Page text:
This is an archived story; this page is not actively maintained. Some or all of the links within or related to this story may no longer work.
For the latest University of Minnesota news, visit Discover.
Fresh vegetables are on the menu at the new farmers market on the Twin Cities campus. The market runs Wednesdays from 11 a.m. to 2 p.m. through August 24.
Farmers market debuts on East Bank
Wellness program joins U initiatives that promote local foods
By Pauline Oo and Gayla Marty
Published on July 12, 2005;
updated July 14, 2005
In 2002, the 68-year-old Minneapolis Farmers Market at Lyndale and Glenwood Avenues North opened a satellite location on Nicollet Mall in downtown Minneapolis. Many employees and students on the Twin Cities campus in Minneapolis rejoiced. Fresh flowers for the desk and snap peas for dinner were now a mere 12-minute bus ride over the lunch hour. However, this Wednesday, those very flowers and snap peas will literally be a hop, skip, and jump away for some.
The University is launching its very own farmers market July 13 along Church Street on the Twin Cities campus in Minneapolis. The market, which will run each Wednesday from 11 a.m. to 2 p.m. through August 24, will see 10 vendors, including two University student groups, selling Minnesota-grown fresh fruit and vegetables and cut flowers.
"We're thrilled to launch our farmers market, and we're really hoping that a lot of people will take advantage of it to buy their fruits and vegetables," says Carol Carrier, vice president of human resources. "We're starting fairly modestly, in terms of numbers of vendors, but if it's popular, it will grow over time."
* Bring change and small bills.
* Bring large bags with handles, a backpack, or a wagon to carry your purchases. (The first 500 to visit the Twin Cities campus market on opening day, July 13, will receive a complimentary tote bag.)
* Arrive early for the best selection. (But if you arrive near closing time you may find a deal.)
* Buy only what you can use for a week to assure freshness.
* Refrigerate your perishable purchases as soon as possible.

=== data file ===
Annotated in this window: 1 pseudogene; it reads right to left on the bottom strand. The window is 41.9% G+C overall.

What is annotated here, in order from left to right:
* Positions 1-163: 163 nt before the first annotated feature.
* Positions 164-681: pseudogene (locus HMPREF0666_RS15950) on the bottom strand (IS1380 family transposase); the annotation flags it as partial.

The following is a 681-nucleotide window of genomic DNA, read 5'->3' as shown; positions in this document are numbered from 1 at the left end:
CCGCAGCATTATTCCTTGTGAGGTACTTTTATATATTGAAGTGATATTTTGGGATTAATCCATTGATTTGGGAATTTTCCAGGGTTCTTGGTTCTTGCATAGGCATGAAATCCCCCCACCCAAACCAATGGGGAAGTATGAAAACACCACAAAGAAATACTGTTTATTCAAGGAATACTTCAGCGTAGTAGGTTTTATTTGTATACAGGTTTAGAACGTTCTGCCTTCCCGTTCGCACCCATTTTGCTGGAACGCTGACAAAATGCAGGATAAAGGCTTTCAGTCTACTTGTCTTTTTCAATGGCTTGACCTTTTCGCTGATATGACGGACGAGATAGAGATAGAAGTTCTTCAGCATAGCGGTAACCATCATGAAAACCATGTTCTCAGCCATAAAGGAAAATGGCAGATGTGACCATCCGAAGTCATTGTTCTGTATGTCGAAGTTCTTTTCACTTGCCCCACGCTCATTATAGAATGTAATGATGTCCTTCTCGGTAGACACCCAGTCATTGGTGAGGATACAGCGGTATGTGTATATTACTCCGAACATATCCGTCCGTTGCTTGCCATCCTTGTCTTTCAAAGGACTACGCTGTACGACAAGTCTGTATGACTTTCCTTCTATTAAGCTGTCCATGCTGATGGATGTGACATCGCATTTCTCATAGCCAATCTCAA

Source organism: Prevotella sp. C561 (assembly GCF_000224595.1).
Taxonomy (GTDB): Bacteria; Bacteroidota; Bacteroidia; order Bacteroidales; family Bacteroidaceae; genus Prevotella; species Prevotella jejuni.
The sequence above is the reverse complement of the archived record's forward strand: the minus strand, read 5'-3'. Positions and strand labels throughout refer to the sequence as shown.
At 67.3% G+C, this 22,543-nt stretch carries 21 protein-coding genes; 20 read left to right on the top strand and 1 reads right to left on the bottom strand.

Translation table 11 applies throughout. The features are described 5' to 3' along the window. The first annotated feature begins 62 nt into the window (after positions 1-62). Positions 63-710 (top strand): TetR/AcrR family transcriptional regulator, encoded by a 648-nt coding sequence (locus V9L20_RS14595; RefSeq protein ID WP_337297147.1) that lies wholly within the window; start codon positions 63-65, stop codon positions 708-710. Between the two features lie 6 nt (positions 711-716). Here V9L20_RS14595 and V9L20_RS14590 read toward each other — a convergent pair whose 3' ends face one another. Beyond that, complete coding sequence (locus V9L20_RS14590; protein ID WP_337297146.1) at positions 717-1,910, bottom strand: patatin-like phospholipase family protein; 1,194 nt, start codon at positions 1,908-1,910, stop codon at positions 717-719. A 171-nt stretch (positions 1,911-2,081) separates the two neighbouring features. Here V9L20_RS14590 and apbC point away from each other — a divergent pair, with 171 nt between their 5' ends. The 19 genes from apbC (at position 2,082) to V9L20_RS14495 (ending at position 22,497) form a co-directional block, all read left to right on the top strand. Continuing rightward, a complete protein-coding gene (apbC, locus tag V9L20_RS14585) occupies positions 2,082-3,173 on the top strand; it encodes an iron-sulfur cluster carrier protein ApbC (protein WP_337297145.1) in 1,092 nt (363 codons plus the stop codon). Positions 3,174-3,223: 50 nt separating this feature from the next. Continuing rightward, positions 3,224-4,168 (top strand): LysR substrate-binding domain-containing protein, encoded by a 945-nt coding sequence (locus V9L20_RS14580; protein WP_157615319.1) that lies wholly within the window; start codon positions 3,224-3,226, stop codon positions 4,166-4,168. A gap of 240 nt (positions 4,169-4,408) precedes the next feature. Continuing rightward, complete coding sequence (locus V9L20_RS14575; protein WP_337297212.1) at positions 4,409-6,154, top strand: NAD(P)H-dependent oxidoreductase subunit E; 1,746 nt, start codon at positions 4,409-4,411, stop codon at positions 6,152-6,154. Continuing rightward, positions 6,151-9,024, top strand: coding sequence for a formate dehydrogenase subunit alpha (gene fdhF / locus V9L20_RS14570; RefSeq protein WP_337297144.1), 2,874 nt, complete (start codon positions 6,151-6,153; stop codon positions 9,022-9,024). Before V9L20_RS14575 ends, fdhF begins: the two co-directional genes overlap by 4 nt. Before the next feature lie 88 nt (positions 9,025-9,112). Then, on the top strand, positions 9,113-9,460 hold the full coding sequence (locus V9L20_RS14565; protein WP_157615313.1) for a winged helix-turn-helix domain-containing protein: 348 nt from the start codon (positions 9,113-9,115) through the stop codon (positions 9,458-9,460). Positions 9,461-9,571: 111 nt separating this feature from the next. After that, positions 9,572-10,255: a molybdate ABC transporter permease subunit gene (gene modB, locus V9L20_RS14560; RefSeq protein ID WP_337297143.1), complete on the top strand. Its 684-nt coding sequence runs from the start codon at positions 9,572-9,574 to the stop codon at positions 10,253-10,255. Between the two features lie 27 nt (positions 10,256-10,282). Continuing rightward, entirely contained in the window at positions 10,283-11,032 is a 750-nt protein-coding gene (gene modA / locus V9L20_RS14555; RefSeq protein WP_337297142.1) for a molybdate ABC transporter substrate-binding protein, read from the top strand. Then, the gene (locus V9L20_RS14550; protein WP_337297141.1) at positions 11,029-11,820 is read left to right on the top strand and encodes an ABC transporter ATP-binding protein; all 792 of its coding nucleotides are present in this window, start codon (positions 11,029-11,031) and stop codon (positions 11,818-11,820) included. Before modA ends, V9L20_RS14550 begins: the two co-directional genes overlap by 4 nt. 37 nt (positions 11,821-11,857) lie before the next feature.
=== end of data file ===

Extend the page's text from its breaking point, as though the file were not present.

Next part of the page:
* Ask questions and get to know the farmers.
Once you're done shopping, or even before you start, head over to the Northrop plaza. Playing noon to 1 p.m. on this Wednesday is Seven Steps to Havana (Cuban-style jazz) and on July 27 is Cafe Accordian Orchestra (waltzes, swing, and tango).
Carrier is responsible for planting the East Bank farmers market seed two years ago, throwing the idea on the table when her office launched the UPlan Wellness program.
"This has been on my list of something that I thought would be wonderful for the U community," she says. "I had no idea what it was going to take to make it happen."
But Carrier's staff latched on to the idea and started the ball rolling early this year to secure a site, recruit farmers, and obtain permits and licenses.
Where is it?
For a map of the exact location of the new farmers market, see the UPlan Wellness Web site.
They set up an ad hoc committee of people from across the University that started meeting the end of January. They sent letters to the Minneapolis Farmers Market cooperative, and 20 vendors responded with interest. As of Friday, 10 had committed.
"The farmers market goes hand-in-hand with the overall UPlan Wellness philosophy of eating right and knowing what's healthy," says Deb Stull-Erickson, the communications staff member in the Office of Human Resources who is coordinating the project.
According to the Minnesota Department of Agriculture, a farmers market benefits consumers because it offers them the chance to buy fresh, ripe, and high-quality produce grown locally and purchased directly from a farmer. In other words, you'll know where your produce comes from.
Healthy people, healthy communities